Royal Dutch Shell and PetroChina are considering feeding gas resources from their Arrow Energy venture into rival liquefied natural gas projects, in the first sign of long-awaited consolidation in Queensland's $70 billion coal seam gas sector.
Shell chief financial officer Simon Henry said it had held exploratory talks with its three competitors in Queensland about diverting some of its reserves into other LNG facilities.
"In the ramp up of the upstream [drilling] production phase, there have been and are ongoing discussions with partners as to whether gas can potentially be taken from one producer through other people's facilities," Mr Henry said last night.
"It may be possible to do this and from our perspective if there is a deal there to be done, we will do the deal and if not we will move on and keep the gas until we have our own LNG conversion capability."
Projects under construction in Gladstone include the QGC project, owned by Britain's BG Group, worth $20 billion, Santos's $16 billion Gladstone LNG development, and the Origin Energy/ConocoPhillips $14 billion Australia Pacific LNG facility. Shell and PetroChina have also laid out plans for a fourth venture in the Queensland port town.
Arrow Energy lags Queensland's three under construction projects, with a final investment decision on whether to proceed with its project not due until late 2013.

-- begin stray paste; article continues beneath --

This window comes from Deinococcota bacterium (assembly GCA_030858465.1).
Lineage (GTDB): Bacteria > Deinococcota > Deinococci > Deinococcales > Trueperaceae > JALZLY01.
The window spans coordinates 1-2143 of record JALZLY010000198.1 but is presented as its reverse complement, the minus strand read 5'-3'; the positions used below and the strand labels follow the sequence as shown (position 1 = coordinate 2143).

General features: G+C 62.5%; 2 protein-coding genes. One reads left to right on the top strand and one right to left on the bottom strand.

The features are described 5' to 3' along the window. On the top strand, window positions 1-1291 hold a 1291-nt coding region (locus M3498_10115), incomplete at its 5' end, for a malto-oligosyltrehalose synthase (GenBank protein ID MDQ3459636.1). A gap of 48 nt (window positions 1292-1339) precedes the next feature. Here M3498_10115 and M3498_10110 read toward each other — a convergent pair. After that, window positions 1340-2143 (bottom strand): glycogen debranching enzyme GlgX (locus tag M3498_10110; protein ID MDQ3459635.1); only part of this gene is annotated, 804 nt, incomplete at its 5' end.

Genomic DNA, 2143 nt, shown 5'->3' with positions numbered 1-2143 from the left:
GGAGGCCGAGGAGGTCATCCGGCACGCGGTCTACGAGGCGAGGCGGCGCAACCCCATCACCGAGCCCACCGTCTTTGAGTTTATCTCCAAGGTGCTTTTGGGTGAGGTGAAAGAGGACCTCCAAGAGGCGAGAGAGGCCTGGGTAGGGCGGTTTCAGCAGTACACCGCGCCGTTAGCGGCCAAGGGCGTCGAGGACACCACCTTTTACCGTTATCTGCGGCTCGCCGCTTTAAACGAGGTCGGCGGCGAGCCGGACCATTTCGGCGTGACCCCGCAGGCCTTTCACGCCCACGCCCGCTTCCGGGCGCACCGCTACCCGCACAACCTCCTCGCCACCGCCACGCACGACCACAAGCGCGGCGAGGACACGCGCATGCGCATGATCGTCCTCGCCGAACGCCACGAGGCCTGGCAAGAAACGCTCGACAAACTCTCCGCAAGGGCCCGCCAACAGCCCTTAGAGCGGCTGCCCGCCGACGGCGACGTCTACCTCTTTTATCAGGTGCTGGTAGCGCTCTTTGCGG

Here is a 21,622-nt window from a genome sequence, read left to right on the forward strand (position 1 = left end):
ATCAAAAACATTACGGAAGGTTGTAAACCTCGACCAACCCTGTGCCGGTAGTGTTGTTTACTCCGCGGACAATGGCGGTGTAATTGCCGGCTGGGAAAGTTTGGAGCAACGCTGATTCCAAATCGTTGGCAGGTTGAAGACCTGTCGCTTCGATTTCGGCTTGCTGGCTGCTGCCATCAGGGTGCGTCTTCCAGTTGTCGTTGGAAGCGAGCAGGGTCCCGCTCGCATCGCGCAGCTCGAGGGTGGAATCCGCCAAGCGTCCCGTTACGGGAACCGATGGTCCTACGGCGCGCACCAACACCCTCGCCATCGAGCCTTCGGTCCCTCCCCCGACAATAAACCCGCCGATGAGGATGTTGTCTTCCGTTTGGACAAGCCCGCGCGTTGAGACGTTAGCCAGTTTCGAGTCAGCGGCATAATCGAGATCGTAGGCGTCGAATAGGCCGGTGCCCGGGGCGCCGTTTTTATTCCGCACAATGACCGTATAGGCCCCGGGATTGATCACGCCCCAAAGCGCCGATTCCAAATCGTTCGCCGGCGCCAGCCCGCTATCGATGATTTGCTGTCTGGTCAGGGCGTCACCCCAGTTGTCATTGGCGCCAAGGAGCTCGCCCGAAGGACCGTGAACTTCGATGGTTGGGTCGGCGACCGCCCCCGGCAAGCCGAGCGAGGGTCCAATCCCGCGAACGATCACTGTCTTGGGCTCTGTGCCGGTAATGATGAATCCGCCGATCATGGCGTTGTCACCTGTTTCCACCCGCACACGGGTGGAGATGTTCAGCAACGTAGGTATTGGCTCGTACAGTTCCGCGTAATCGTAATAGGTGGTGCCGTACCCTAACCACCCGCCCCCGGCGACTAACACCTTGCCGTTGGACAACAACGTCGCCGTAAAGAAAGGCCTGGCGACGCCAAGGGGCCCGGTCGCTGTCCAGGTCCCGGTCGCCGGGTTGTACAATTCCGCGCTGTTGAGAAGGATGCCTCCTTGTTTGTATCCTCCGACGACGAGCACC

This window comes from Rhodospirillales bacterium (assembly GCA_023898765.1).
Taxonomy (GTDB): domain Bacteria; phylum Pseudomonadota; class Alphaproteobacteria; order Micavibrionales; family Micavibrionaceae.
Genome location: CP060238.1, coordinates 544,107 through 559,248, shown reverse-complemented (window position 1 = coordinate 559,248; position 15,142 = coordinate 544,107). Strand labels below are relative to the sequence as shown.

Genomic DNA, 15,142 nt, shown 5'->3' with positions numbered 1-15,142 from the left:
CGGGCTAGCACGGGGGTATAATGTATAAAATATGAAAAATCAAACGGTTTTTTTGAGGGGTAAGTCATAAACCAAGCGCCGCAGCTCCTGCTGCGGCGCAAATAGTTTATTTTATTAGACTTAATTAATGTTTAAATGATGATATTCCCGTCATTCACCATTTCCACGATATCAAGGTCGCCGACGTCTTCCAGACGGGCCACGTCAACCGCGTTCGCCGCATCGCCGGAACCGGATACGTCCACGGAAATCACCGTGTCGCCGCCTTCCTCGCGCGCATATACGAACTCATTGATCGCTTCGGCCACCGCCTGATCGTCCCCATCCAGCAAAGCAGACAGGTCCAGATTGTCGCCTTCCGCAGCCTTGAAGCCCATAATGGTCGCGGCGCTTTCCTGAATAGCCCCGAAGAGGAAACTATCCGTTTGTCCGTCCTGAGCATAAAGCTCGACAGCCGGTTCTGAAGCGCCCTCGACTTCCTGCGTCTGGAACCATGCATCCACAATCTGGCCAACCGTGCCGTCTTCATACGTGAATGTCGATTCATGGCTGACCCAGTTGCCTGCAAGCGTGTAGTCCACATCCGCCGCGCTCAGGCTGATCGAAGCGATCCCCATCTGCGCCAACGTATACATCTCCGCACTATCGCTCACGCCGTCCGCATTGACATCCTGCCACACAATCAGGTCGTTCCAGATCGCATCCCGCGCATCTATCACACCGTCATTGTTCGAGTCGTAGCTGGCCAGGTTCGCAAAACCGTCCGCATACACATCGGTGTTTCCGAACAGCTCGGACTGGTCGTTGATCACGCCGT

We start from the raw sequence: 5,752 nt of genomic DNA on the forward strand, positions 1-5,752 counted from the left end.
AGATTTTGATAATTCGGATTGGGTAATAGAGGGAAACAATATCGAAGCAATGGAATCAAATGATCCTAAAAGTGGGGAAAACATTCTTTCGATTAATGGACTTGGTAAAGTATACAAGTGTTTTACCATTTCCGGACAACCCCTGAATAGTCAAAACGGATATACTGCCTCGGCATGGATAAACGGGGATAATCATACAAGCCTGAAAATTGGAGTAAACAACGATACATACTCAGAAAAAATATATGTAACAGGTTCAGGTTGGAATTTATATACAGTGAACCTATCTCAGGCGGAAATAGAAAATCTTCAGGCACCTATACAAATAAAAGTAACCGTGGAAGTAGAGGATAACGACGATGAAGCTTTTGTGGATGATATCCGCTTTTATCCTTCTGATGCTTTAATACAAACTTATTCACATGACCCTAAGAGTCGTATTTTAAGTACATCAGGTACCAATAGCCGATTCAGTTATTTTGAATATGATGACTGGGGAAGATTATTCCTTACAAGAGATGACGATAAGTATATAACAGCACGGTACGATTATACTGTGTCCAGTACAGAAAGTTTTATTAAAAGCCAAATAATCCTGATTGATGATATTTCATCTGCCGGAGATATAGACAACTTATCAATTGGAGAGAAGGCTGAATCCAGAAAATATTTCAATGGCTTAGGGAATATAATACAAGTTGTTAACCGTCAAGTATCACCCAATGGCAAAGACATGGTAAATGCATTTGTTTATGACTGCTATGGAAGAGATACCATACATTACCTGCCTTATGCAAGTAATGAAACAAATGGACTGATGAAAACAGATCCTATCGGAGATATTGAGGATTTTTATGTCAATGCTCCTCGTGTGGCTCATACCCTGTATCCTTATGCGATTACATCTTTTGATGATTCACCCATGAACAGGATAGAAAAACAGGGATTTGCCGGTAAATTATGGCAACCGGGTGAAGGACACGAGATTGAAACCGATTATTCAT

Resources Minister Martin Fergusonhas stated his preference for consolidation in the nascent sector but rival promoters have until this point rejected the prospect of pooling their gas resources.
In Western Australia, ventures such as ExxonMobil's and BHP Billiton's Scarborough project and Hess corporation's Equus project are considering selling their gas to an existing LNG venture instead of building their own infrastructure.
During a conference call to discuss Shell's first quarter results, Mr Henry said Shell might look for further bolt-on acquisitions to strengthen its reserves of coal seam gas.
Arrow spent $535 million buying CSG explorer Bow Energy and said while it had sufficient resources to feed its initial phase of 8 million tonnes a year of LNG, it would consider other opportunities.
Mr Henry said the domestic gas market was not the economic driver in Australia. "It's about the export market," he said.
Analysts estimate the first phase will cost at least $US20 billion, on par with the similar Australia Pacific LNG venture by Origin Energy, ConocoPhillips and Sinopec.
Shell said it continued to review the future of its Geelong refinery after closing its 79,000-barrel-a-day Clyde unit last year.
Mr Henry said it was difficult to give assurances about the future of Geelong, which is "clearly an economic challenge and it depends day to day on the Asian refining market".
"It's certainly under review but we are considering our refining capacity around the world, depending on the supply and demand balance."
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